Vitamins are complex organic compounds of high biologic activity. Their quantity in foods is low, the role they play being vital.

In the human body vitamins act as regulators and catalysts. They must be treated as an indispensable food component, even though some vitamins can be built by the body itself provided a person eats a healthy, sensible and well-balanced diet. It is worth mentioning that most vitamins cannot be stored in the body, vitamins A, D and B12 being an exception (they can be stored for a while in the liver but their deposits require constant replenishment.) The message is: the body must get a regular and adequate supply of vitamins. The body wants of them are dependant on the sex, age, physiological state of a person (pregnancy, nursing, menstruation etc.) as well as on the climatic conditions, the level of his/her physical activity, work environment and presence of bad habits. For example, it is a well-known fact that a daily need of vitamin C of a smoker is twice as much as that of a non-smoker.

Vitamins entering the body with fresh natural foods possess the strongest and the most valuable biological action.

The question is: Is it healthy to take in complexes of industrially manufactured vitamins as an addition?

Judging by the opinion of well-experienced dietologists, it is not. But only provided a person eats a healthy, sensible and well-balanced diet, as we have already mentioned. These poly-vitamins are chemical analogues of natural vitamins. So, there is no point in pumping any artificial staff into the body. Besides it is in question whether these chemicals have been properly tested and absolutely safe. Nobody can say for sure what can be the impact of the poly-vitamins over the health in 10 or 20 years. It has been established that overeating of the artificial vitamin C in the childhood raises the risk of cirrhosis of the liver 30 - 40 years after. Who can secure that future researches wont find out that these or those artificial vitamins taken by us now can be responsible for serious and irreversible changes in the body aggravating its medical condition and providing the basis for some bad illness. Besides, the price of these poly-vitamins is undeservedly held up. Trying to reimburse the huge expenses spent on advertising, the producers are more interested in the quickest sale than in the long-lasting (ten years or so) researches dealing with the impact of these vitamin analogues over the body. Buying and taking them in subjects us to risk. Another thing is hypervitaminosis which is often the result of eating too much poly-vitamins. At the same time eating a diet rich in any vitamins of natural origin never causes hypervitaminosis. That is why there is no doubt that the healthiest and the safest vitamins are those contained in food products.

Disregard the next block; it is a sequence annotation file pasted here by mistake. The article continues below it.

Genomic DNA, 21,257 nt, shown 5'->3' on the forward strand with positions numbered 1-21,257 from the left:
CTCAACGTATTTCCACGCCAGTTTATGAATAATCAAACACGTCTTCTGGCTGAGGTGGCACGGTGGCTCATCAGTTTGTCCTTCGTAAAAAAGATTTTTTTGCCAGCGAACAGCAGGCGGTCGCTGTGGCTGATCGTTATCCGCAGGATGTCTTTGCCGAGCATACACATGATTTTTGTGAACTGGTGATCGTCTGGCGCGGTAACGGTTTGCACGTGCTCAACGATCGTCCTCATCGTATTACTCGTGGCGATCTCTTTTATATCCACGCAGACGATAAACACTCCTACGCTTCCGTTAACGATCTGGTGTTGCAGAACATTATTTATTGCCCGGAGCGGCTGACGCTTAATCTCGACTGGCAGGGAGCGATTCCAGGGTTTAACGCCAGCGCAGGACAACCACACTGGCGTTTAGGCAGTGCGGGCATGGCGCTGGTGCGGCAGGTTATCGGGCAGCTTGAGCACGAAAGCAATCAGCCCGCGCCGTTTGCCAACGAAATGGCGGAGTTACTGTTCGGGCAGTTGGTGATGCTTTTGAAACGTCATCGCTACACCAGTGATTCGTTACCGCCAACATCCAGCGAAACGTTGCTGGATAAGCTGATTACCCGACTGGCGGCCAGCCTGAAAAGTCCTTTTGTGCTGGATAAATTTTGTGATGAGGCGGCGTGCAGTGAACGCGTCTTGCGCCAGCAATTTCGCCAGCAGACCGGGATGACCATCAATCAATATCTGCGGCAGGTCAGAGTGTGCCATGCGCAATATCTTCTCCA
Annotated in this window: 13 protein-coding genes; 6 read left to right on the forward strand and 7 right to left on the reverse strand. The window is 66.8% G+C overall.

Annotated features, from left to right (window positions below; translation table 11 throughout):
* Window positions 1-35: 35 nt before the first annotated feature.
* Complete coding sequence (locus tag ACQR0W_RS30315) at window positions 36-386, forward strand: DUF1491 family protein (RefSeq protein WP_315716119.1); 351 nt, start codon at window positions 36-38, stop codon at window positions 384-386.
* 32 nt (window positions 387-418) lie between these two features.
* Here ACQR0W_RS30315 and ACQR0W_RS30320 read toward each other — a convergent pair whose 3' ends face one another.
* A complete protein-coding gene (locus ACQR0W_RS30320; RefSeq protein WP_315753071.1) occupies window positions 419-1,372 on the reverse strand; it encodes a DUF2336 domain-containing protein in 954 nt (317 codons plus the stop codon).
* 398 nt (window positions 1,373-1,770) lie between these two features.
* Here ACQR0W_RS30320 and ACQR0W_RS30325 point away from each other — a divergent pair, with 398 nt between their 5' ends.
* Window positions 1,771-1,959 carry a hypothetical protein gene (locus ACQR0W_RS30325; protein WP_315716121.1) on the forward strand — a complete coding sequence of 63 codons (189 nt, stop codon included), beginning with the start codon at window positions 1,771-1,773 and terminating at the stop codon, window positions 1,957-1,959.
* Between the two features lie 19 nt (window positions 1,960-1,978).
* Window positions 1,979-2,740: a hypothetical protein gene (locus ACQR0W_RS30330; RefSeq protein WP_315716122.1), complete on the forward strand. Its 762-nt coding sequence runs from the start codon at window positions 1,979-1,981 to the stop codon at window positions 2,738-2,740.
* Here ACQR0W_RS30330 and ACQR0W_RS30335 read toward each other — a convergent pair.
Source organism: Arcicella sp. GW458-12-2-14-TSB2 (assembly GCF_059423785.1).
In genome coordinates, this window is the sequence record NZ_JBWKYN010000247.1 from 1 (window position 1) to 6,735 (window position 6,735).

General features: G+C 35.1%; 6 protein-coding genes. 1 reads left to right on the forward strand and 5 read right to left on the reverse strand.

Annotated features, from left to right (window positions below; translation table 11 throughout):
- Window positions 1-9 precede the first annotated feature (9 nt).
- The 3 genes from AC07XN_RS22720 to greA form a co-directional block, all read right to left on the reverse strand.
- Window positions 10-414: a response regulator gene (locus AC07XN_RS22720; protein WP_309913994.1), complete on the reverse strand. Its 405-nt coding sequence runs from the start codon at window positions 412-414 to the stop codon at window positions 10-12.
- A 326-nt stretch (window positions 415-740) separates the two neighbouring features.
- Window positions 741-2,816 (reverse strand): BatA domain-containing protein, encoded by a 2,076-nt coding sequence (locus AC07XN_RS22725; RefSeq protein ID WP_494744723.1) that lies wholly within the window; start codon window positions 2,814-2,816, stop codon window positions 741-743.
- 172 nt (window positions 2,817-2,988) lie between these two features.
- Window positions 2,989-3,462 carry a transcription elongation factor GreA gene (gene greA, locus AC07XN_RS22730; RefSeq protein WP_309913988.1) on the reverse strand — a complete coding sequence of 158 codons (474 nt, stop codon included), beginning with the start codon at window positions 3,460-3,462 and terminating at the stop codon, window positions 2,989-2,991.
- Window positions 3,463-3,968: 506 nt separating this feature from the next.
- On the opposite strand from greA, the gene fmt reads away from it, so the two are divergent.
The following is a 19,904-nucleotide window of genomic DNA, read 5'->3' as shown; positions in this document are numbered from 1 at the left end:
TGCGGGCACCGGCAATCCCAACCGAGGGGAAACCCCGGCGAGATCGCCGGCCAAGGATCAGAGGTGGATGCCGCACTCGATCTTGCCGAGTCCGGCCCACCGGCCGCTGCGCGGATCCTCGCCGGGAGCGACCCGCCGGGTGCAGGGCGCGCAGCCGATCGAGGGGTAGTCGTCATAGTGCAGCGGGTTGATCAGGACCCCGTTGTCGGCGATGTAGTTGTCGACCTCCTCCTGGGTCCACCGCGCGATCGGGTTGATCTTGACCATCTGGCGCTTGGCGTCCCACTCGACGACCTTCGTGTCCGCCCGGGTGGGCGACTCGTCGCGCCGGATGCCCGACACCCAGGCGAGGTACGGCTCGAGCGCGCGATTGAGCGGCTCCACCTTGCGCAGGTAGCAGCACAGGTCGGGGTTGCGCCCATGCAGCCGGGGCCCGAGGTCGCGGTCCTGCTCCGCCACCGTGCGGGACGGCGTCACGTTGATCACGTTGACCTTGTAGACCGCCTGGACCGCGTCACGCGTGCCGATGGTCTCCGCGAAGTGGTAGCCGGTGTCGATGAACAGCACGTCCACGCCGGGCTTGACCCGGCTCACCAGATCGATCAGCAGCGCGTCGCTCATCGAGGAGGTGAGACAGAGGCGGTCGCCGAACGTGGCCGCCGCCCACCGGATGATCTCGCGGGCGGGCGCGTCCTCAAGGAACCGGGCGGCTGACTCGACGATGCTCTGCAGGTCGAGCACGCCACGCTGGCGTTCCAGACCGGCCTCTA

Vitamins are divided into two big groups:

- soluble in water

- soluble in oils

Water soluble vitamins are vitamin C and group B vitamins.

Vitamin C or ascorbic acid is contained in vegetable products. Those of them richest in vitamin C are sweetbrier, black currants, grapefruit, paprika, parsley, sorrel, spinach. smaller quantities of vitamin C are found practically in all vegetables and fruit. Vitamin C provides the main building material for our skin - the protein of collagen which contributes to its elasticity and prevents formation of wrinkles.

Shortage of vitamin C exposes a person to the risk of bleeding, decreases the body resistance to a number of infectious diseases, provokes pains in joints and causes an abundance of other disturbances in the chain of complex biochemical reactions processes going on in the body.

Besides, shortage of vitamin C in the diet interrupts growth of muscles despite anabolic exercising and sufficient and even surplus amount of protein in the diet. In the average an adult needs 75 mg of vitamin C a day.

Group B vitamins.

Vitamin B1 or thiamine is contained primarily in liver, nuts, rye wholemeal bread, eggs, green peas. This vitamin is essential for good functioning of the nervous system, the liver and the heart. It is involved into the carbohydrate metabolism and helps to cure skin diseases. The daily need of vitamin B1 is 2-2,5 mg.

Vitamin B2 or riboflavin is contained mainly in liver, milk, yeast. Many of us at least once suffered from chaps in the corners of the lips, so called perleches. Shortage of vitamin B2 is responsible for that. Another indirect indicators of shortage of this vitamin in the body are dim and easily coming out hair, scurf. The daily need of vitamin B2 is 2-3 mg.

Vitamin B3 or PP or niacin. Sufficient ingress of this vitamin with food secures good functioning of the digestive system. This vitamin is involved both into protein and carbohydrate metabolism. Thanks to it the skin looks healthy and nice. Sleepiness, the state of depression, dental caries, nasty smell from the mouth indicate shortage of vitamin B3. Besides, tendency to constipation is often conditioned by shortage of high-niacin foods in the diet. The vitamin is contained in the same products as vitamins B1 and B2. But the most valuable sources of vitamin PP are yeast and bran. The daily need of vitamin B3 is 15 mg.

Vitamin B5 or pantothenic acid plays an important role in the fat metabolism. It is also needed for building fatty acids and cholesterine. The sources of vitamin B5 are sea kale, sprouted grain, kidneys, cheese. The daily need of vitamin B5 is about 10 mg.